More than 80% of Harris Co. residents charged with misdemeanors fail to show up for court, data shows

"It's flat out ridiculous that we're allowing this to happen in Harris County, and we're not going to hold anyone accountable anymore," said Doug Griffith, President of the Houston Police Officers Union.

Miranda O'Donnel, a woman with a laundry list of misdemeanor charges and mug shots, is the reason a federal judge mandated no cash bonds for Harris County residents charged with misdemeanors.

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District Attorney Kim Ogg and the Houston Police Union compiled data showing a lot of defendants weren't even showing up for court.

The Professional Bondsmen of Texas took an even deeper dive into court records covering the period from January 1, 2021, through August 2022

"The average failure to appear rate in misdemeanor courts, all 16 of them, is over 80%," said Ken W. Good, member of the Professional Bondsmen of Texas.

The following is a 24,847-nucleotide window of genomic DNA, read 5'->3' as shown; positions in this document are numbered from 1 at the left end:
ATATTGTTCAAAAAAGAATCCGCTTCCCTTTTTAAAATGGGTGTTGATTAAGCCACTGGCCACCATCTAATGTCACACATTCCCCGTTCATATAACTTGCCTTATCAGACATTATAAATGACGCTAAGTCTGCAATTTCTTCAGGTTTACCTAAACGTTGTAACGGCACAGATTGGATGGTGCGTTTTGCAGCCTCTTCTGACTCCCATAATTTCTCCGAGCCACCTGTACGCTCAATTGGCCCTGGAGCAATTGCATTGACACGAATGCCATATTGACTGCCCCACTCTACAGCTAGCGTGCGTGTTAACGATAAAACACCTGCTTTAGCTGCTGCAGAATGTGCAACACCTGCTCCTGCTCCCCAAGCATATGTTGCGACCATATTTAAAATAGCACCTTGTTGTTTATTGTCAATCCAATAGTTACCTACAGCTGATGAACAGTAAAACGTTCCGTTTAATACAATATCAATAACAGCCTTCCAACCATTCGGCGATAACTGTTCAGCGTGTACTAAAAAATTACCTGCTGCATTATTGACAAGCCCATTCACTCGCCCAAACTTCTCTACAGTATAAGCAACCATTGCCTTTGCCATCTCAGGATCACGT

Good says many misdemeanor courts take no action against those who fail to appear. He says the data shows 71% of all misdemeanor cases are dismissed.

"For the last two years, the misdemeanor courts have been keeping themselves from collapsing, because of the backlog by just dismissing all the cases," Good said.

"Everything that was used in my report, as well as this other report, are off the District Clerk's website. So it's hard to argue with the numbers, so I don't know where they come up with bail reform is working, because it's just an out-and-out lie," said Griffith.

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"We've identified days when 90%, 95%, 98%, 100% of the people on the docket failed to show up for court and the courts did nothing," said Good.

"It's going to get worse before it gets better, because the courts do not want to hold anyone accountable," Griffith said. 

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